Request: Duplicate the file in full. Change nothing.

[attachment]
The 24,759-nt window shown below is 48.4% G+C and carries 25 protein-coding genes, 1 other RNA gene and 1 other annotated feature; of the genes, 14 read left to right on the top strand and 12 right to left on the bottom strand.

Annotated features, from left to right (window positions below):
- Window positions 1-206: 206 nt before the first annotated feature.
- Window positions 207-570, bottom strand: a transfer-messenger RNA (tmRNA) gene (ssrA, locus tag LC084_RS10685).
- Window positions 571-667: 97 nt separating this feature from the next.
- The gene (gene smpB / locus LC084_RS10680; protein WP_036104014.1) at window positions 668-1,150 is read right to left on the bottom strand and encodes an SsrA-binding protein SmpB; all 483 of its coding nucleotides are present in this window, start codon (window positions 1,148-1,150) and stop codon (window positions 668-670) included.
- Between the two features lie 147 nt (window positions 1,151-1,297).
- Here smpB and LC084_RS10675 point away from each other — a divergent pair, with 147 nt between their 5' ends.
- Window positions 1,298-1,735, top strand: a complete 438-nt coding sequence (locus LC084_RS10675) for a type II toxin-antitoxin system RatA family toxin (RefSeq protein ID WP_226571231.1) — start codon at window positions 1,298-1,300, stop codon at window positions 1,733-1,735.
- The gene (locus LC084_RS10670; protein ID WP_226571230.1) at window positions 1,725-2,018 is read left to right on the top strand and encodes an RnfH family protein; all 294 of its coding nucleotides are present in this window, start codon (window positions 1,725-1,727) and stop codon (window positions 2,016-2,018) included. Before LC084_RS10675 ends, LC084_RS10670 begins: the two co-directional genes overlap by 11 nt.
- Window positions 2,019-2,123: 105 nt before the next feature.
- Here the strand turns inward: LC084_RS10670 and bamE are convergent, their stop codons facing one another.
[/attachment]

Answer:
The 24,759-nt window shown below is 48.4% G+C and carries 25 protein-coding genes, 1 other RNA gene and 1 other annotated feature; of the genes, 14 read left to right on the top strand and 12 right to left on the bottom strand.

Annotated features, from left to right (window positions below):
- Window positions 1-206: 206 nt before the first annotated feature.
- Window positions 207-570, bottom strand: a transfer-messenger RNA (tmRNA) gene (ssrA, locus tag LC084_RS10685).
- Window positions 571-667: 97 nt separating this feature from the next.
- The gene (gene smpB / locus LC084_RS10680; protein WP_036104014.1) at window positions 668-1,150 is read right to left on the bottom strand and encodes an SsrA-binding protein SmpB; all 483 of its coding nucleotides are present in this window, start codon (window positions 1,148-1,150) and stop codon (window positions 668-670) included.
- Between the two features lie 147 nt (window positions 1,151-1,297).
- Here smpB and LC084_RS10675 point away from each other — a divergent pair, with 147 nt between their 5' ends.
- Window positions 1,298-1,735, top strand: a complete 438-nt coding sequence (locus LC084_RS10675) for a type II toxin-antitoxin system RatA family toxin (RefSeq protein ID WP_226571231.1) — start codon at window positions 1,298-1,300, stop codon at window positions 1,733-1,735.
- The gene (locus LC084_RS10670; protein ID WP_226571230.1) at window positions 1,725-2,018 is read left to right on the top strand and encodes an RnfH family protein; all 294 of its coding nucleotides are present in this window, start codon (window positions 1,725-1,727) and stop codon (window positions 2,016-2,018) included. Before LC084_RS10675 ends, LC084_RS10670 begins: the two co-directional genes overlap by 11 nt.
- Window positions 2,019-2,123: 105 nt before the next feature.
- Here the strand turns inward: LC084_RS10670 and bamE are convergent, their stop codons facing one another.